To ? 30 October [1869 or 1870]1
Down. | Beckenham | Kent. S. E.
My dear Sir
The case of the Habenaria is very interesting as shewing how distant plants may be crossed; & I wish I had known of it before drawing up the notes of which I send a copy by this post.2
The Lychnis-case well deserves investigation; but I doubt whether the bi-sexual condition can be the result of crossing (tho’ this wd please me much;) for Gärtner crossed the two sp. repeatedly, & cd hardly have failed to have observed in the hybrids a tendency to hermaphroditism.3
If the smaller grains of pollen are of equal size & really sound, I shd suspect a reversion to a dimorphic condition, like that of Primula. I have long had reason to suspect that some dioicous plants originate from the suppression of the reversed sexes in the 2 forms of dimorphic plants.4 The enclosed diagram, which is little better than a hieroglyphic, will perhaps explain what I mean.5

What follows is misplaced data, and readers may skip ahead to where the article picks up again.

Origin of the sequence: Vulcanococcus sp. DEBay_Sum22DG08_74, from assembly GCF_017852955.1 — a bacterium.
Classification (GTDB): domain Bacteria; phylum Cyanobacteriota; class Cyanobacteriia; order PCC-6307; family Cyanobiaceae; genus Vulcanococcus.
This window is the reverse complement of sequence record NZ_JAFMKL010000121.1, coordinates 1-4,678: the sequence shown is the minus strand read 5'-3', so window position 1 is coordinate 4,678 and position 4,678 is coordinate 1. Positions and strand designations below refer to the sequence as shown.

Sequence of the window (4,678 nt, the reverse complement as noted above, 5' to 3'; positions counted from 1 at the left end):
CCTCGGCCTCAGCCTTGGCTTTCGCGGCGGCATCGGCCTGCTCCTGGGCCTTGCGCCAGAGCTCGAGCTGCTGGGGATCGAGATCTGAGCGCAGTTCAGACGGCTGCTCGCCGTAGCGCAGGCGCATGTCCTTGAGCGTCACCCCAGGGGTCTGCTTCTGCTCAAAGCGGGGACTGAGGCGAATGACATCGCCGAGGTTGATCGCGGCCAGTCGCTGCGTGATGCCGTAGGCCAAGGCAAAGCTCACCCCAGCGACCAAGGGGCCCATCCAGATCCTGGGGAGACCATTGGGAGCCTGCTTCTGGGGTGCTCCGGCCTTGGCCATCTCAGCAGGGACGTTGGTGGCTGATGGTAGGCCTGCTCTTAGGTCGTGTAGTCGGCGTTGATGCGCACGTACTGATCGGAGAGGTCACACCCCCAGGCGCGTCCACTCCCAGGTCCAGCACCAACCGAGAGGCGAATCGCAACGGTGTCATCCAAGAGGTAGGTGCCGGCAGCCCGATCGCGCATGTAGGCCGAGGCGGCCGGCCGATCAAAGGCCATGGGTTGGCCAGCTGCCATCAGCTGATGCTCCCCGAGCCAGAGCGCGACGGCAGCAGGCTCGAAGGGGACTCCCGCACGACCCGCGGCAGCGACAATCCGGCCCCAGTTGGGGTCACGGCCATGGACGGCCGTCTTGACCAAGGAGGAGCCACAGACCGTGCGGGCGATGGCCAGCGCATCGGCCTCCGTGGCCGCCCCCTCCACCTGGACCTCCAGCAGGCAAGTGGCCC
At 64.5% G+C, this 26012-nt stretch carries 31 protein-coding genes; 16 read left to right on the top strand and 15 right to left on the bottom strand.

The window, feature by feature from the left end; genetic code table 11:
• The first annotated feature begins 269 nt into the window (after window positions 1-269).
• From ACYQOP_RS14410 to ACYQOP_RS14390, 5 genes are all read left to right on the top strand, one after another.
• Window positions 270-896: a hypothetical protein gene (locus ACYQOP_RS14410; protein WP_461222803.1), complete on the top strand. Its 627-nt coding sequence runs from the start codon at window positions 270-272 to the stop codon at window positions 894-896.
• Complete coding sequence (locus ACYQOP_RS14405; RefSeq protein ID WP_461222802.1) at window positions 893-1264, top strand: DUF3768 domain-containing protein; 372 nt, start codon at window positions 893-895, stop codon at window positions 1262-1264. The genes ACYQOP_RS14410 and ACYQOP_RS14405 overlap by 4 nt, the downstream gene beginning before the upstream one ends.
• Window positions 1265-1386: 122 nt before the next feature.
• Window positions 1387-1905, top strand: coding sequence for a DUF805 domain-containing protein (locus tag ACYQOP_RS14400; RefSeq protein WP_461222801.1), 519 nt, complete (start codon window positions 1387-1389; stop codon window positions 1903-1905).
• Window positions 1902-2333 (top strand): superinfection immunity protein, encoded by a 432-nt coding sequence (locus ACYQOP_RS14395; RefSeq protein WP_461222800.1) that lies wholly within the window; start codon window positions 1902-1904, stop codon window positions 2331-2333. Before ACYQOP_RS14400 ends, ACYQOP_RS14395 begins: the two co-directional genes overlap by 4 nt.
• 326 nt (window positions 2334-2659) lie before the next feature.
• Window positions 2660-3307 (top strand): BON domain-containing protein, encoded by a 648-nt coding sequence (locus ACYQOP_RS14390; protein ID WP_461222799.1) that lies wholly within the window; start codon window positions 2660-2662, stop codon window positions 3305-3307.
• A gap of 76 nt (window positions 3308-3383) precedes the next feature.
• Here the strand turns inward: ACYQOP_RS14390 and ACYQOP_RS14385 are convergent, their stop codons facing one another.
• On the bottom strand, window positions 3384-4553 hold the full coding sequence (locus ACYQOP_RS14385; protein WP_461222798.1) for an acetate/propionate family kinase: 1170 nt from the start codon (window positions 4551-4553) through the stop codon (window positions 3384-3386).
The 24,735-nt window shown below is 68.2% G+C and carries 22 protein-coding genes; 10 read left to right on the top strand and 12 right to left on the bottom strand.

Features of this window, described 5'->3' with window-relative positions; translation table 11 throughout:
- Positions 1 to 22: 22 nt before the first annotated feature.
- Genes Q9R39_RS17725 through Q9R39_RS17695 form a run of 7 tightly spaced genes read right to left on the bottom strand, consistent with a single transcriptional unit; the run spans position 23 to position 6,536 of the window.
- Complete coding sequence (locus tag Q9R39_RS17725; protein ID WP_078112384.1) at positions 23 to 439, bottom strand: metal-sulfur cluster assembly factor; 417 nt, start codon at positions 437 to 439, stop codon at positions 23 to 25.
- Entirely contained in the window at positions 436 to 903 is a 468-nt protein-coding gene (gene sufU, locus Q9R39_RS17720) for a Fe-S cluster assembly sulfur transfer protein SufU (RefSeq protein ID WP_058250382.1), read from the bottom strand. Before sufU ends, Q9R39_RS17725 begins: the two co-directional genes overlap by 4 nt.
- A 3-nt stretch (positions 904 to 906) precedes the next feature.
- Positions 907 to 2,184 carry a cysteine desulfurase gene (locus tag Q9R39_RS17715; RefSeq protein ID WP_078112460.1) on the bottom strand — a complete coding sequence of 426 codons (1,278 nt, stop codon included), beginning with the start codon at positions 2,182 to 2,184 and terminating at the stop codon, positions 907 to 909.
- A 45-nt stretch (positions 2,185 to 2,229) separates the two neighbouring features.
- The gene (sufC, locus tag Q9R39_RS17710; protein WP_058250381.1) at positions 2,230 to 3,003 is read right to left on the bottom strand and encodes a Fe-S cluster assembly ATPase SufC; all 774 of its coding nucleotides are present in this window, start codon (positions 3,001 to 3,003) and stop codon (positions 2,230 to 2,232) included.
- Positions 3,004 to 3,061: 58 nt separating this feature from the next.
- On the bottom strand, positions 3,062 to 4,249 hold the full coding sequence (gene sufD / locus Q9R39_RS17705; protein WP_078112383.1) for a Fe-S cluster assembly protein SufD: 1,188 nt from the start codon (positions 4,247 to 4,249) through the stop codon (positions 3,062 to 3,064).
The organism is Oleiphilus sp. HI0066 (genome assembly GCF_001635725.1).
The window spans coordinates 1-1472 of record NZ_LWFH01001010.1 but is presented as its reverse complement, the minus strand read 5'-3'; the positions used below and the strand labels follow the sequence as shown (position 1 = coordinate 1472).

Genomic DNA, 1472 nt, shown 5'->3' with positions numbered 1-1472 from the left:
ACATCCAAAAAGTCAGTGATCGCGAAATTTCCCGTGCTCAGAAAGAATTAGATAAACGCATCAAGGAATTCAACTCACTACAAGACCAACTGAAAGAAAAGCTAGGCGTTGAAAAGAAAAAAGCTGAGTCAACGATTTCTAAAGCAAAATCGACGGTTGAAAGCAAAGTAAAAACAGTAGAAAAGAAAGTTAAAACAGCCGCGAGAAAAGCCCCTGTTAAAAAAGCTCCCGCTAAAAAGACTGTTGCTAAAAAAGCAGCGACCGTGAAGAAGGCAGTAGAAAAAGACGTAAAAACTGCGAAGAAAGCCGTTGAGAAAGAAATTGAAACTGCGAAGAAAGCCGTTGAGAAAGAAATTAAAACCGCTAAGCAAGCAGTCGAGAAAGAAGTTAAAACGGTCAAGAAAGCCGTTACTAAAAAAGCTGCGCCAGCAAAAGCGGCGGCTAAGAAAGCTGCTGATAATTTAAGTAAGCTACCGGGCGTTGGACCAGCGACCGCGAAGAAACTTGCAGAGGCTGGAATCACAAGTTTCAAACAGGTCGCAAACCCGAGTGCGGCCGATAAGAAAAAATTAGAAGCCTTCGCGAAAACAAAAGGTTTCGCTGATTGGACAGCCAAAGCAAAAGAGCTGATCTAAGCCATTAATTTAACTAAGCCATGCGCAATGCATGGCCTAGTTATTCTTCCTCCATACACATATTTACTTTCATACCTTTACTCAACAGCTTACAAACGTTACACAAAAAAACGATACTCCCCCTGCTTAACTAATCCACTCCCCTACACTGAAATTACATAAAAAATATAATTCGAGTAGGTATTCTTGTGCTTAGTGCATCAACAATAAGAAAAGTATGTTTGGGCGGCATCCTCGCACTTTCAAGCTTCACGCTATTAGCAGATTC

Your hermaphrodite plants ought all to be transplanted into a garden, carefully observed, the small-grained pollen experimented on, with insects, of course, carefully excluded.
This is what I shd do if I had the plants, & I think that you wd find it worth while to observe them with care—
Pray believe me | My dear Sir | yours very faithfully | Ch. Darwin
Comments on a case of crossing distant plants of Habenaria
and on hermaphroditism in hybrid plants.
Please cite as
Darwin Correspondence Project, “Letter no. 6961A,” accessed on 20 February 2017, http://www.darwinproject.ac.uk/DCP-LETT-6961A